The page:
Yesterday's first reports on the massacre in Norway suggested that there was a link between the horrific attacks, which left 92 dead at latest reports, and Muslim extremists. Only later was the news released that the suspect taken by police, Anders Behring Breivik, was apparently a conservative, right-wing Christian with strong anti-Muslim and anti-immigration beliefs. Many in the media were left reeling over the fact that others were so quick to report and comment that Muslims were involved, before there was clear evidence. Rupert Murdoch's newspaper The Sun had as a headline on the front page, "Al Qaeda Massacre: Norway's 9/11." The Wall Street Journal posted an editorial on the bombings that begins with references to Islam. It starts:

When cartoons depicting the prophet Muhammad appeared in a Danish newspaper in the fall of 2005 and sparked a full-blown jihadist campaign against Denmark, then-Prime Minister Anders Fogh Rasmussen responded with a telling remark. "We Danes feel like we have been placed in a scene in the wrong movie," he told the German newsweekly Der Spiegel."

Joe Weisenthal, deputy editor of Business Insider, tweeted: "It is pretty bewildering that the first 3 paragraphs of this WSJ editorial on Norway are about Al-Qaeda/Islam." And Eric Umansky, a senior editor at ProPublica tweeted: "You can almost see the tracked changes in this WSJ editorial blaming Islamists for Norway attacks."

The most controversial piece, however, seems to be a blog post* at The Washington Post by "Right Turn" blogger Jennifer Rubin, who quoted the Weekly Standard that:

We don’t know if al Qaeda was directly responsible for today’s events, but in all likelihood the attack was launched by part of the jihadist hydra. Prominent jihadists have already claimed online that the attack is payback for Norway’s involvement in the war in Afghanistan.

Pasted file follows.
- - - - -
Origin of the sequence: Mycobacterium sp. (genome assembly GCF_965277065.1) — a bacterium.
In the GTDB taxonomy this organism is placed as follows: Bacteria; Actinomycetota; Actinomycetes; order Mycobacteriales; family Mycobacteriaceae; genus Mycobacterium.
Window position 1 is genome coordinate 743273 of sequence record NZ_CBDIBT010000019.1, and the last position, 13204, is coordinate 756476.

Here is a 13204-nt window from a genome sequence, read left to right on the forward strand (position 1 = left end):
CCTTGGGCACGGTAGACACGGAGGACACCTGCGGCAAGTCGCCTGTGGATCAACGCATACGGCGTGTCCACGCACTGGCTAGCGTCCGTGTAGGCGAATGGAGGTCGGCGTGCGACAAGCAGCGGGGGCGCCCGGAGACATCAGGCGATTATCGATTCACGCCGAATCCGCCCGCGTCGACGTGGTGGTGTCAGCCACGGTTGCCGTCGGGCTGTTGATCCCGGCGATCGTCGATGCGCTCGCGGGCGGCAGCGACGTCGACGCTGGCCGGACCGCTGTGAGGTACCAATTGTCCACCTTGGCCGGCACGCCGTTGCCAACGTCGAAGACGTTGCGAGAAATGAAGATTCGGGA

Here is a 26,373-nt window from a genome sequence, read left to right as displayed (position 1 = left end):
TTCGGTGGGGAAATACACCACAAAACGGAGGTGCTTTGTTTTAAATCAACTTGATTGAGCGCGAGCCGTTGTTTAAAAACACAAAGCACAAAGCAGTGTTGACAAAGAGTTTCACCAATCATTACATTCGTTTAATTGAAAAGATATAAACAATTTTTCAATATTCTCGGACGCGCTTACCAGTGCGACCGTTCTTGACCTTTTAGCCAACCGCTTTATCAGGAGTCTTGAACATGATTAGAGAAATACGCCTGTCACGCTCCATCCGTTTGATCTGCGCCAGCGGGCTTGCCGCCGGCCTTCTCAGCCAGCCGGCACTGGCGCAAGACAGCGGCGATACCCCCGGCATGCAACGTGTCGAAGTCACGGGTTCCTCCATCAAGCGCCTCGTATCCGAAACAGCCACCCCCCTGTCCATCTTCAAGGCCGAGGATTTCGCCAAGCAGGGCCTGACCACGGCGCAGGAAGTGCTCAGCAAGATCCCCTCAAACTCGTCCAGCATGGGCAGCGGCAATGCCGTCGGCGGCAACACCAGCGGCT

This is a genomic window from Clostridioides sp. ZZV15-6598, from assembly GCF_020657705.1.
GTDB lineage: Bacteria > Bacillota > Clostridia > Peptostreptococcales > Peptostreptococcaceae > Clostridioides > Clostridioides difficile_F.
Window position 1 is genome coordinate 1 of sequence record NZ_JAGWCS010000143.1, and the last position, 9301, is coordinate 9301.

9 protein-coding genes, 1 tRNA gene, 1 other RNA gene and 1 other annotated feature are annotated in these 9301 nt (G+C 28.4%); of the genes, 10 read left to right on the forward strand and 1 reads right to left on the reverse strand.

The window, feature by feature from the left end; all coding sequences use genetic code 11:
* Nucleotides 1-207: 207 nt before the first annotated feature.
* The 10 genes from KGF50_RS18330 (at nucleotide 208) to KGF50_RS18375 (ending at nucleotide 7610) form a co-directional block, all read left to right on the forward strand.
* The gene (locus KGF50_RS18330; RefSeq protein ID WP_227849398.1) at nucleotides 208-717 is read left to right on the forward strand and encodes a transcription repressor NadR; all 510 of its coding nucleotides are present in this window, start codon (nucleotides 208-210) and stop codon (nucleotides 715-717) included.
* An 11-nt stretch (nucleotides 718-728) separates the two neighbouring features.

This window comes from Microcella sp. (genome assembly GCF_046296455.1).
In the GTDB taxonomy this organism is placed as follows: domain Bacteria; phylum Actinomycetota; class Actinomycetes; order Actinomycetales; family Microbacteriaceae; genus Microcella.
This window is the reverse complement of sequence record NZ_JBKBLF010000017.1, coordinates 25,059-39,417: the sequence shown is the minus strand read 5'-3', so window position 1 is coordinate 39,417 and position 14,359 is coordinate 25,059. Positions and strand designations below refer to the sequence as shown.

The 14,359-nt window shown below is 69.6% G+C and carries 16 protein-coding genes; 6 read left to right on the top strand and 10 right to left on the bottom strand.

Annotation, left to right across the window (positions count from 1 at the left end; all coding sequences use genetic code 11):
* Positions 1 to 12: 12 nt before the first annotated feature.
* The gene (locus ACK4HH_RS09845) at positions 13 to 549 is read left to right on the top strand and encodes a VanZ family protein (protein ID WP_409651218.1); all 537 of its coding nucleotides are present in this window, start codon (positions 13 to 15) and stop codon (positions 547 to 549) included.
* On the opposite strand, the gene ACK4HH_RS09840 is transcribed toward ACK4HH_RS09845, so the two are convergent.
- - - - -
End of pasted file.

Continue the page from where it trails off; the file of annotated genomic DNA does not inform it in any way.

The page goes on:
She added, in her own analysis, that:

Moreover, there is a specific jihadist connection here: “Just nine days ago, Norwegian authorities filed charges against Mullah Krekar, an infamous al Qaeda-affiliated terrorist who, with help from Osama bin Laden, founded Ansar al Islam – a branch of al Qaeda in northern Iraq – in late 2001.”

This is a sobering reminder for those who think it’s too expensive to wage a war against jihadists.

The editorial remains up on the Post, "sixteen hours after its claims were shown to be false and hysterical, it's still there, with no correction or apology," according to James Fallows at The Atlantic. Fallows responded to Rubin's piece, in a blog post titled, "The Washington Post Owes the World an Apology for this Item," writing that:

No, this is a sobering reminder for those who think it's too tedious to reserve judgment about horrifying events rather than instantly turning them into talking points for pre-conceived views. On a per capita basis, Norway lost twice as many people today as the U.S. did on 9/11. Imagine the political repercussions through the world if double-9/11-scale damage had been done by an al-Qaeda offshoot. The unbelievably sweeping damage is there in either case.

Ta-Nehisi Coates, in another blog post at The Atlantic, echoed Fallow's comments on Rubin's piece:

As for this case, my golden rule is that as terrible as it is to be wrong, it many times more terrible to pretend that wrong is right. As of this wring, Rubin has issued no correction in any form. That is shameful.

Glenn Greenwald took issue not merely with Rubin's editorial, but also with a statement by President Obama that suggested, in Greenwald's interpretation, that an international terrorist group was responsible, and the New York Times coverage, which attempted "to pin some form of blame, even ultimate blame, on Muslim radicals." Greenwald writes: